A study by researchers in Hangzhou, China, has found that frequent consumption of fried foods, particularly fried potatoes, is linked to a 12% higher risk of anxiety and a 7% higher risk of depression. The study evaluated 140,728 people over 11.3 years and found that those consuming more than one serving of fried food regularly were more likely to be younger men. The researchers compared the effects of fried food consumption in humans and acrylamide exposure in zebrafish to suggest that frequent consumption of the chemical commonly found in fried food could have a negative effect on mental health. The study also found that the link was more pronounced among young men and younger consumers.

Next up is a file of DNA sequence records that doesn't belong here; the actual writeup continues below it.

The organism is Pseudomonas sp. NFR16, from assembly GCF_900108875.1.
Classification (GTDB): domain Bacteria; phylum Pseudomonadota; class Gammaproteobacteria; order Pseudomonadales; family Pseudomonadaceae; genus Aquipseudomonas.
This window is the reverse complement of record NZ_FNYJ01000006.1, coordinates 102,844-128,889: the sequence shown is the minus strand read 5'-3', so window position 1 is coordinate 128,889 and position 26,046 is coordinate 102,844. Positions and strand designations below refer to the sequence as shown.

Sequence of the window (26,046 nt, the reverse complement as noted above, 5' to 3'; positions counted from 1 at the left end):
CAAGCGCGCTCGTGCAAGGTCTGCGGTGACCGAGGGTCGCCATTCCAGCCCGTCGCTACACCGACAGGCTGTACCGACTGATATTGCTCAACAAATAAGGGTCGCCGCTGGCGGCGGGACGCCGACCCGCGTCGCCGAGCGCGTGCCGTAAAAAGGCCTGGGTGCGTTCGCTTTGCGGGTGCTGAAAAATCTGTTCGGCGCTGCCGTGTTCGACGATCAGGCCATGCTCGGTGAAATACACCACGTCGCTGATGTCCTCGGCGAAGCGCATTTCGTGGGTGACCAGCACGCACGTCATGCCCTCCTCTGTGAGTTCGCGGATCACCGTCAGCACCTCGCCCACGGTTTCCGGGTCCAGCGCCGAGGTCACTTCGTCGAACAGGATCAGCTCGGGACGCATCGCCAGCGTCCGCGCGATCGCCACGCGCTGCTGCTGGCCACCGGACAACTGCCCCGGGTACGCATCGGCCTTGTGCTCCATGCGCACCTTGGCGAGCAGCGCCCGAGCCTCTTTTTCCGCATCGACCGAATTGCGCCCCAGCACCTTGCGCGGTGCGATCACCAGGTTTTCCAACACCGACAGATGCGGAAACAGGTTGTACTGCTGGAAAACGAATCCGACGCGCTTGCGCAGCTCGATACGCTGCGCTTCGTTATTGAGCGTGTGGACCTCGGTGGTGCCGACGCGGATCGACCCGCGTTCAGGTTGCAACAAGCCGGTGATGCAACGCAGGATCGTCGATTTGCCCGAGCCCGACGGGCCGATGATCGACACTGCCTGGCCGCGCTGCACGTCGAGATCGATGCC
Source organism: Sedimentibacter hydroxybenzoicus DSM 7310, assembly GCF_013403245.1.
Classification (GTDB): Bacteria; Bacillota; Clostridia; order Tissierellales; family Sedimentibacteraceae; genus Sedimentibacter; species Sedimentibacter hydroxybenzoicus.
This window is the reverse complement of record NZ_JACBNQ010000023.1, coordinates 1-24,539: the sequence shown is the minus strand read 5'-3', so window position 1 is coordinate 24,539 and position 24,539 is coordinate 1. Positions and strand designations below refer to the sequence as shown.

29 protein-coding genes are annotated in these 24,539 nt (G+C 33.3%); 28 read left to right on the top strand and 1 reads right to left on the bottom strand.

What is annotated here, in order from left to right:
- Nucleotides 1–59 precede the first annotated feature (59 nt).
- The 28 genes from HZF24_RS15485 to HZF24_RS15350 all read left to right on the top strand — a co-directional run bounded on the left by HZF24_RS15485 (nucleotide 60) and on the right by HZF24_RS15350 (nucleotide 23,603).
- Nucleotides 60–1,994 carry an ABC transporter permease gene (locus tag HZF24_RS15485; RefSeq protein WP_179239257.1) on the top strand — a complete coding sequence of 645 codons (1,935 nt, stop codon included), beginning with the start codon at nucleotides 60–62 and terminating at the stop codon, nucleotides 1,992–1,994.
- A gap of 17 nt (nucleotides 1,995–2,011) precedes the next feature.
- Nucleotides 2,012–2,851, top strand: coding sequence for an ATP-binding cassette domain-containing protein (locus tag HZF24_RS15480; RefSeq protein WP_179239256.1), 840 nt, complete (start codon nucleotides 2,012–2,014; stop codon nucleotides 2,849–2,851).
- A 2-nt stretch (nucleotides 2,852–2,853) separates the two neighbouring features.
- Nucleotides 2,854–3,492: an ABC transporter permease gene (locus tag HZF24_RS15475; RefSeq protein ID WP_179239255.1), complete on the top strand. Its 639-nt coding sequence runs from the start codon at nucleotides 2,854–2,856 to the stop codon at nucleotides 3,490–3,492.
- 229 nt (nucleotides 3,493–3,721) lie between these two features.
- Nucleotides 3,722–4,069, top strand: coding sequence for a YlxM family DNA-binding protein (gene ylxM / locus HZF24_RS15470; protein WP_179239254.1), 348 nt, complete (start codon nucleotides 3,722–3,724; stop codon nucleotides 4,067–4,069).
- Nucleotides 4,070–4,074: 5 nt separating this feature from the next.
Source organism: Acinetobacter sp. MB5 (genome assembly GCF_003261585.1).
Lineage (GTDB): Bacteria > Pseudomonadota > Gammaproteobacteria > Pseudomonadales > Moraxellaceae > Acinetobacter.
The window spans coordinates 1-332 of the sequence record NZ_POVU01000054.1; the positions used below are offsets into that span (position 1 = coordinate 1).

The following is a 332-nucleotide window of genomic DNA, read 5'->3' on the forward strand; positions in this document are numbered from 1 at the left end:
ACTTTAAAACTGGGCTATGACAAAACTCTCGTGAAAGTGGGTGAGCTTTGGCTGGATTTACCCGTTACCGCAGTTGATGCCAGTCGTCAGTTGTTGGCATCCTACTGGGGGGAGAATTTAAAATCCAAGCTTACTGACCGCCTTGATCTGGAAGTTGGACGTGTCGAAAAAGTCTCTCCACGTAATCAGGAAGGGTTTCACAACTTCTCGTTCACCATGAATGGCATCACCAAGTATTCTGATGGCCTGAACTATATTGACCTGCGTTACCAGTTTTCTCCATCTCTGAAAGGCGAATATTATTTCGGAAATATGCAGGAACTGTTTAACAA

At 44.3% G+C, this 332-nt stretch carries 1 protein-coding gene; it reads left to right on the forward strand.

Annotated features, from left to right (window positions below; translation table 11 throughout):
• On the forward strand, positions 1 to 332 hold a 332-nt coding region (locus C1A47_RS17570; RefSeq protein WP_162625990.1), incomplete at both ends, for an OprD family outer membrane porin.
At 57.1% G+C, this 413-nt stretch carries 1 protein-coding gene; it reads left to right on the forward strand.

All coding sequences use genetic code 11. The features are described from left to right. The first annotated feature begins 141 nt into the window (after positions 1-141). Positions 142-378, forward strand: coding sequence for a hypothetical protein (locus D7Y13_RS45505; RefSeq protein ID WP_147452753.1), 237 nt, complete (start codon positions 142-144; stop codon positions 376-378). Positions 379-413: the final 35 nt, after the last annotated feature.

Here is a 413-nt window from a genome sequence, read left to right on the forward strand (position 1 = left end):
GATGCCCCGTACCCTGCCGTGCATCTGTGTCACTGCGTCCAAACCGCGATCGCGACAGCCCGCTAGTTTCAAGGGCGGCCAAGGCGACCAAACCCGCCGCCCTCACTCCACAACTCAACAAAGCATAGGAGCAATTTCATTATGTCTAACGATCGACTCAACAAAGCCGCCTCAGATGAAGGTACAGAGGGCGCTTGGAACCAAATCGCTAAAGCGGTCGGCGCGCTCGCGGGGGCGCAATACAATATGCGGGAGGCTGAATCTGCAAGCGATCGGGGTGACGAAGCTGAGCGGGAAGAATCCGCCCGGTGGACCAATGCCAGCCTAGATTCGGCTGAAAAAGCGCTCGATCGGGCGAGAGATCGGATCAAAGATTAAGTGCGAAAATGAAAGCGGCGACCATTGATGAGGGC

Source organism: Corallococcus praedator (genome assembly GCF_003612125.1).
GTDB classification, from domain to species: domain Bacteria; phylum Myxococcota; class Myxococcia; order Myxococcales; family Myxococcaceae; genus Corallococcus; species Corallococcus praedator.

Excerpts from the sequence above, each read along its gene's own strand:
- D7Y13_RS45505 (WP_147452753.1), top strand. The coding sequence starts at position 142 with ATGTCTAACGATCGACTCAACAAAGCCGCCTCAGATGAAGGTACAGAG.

However, experts in nutrition have warned that the results are preliminary and that it is not necessarily clear whether fried foods are driving mental health issues or whether people experiencing symptoms of depression or anxiety turn to fried foods as a form of self-medication. Dr. David Katz, a lifestyle medicine specialist, said that while the results of the study may indicate that a higher intake of fried food increases the risk of anxiety and depression, the causal pathway could just as readily go the other way. Nevertheless, the study’s findings “open an avenue for the significance of reducing fried food consumption for mental health,” according to the paper published in the journal PNAS. Maintaining a healthy lifestyle and reducing consumption of fried foods may be helpful for mental health as well as overall health, the researchers said. A lack of variety in food has also been shown to decrease well-being.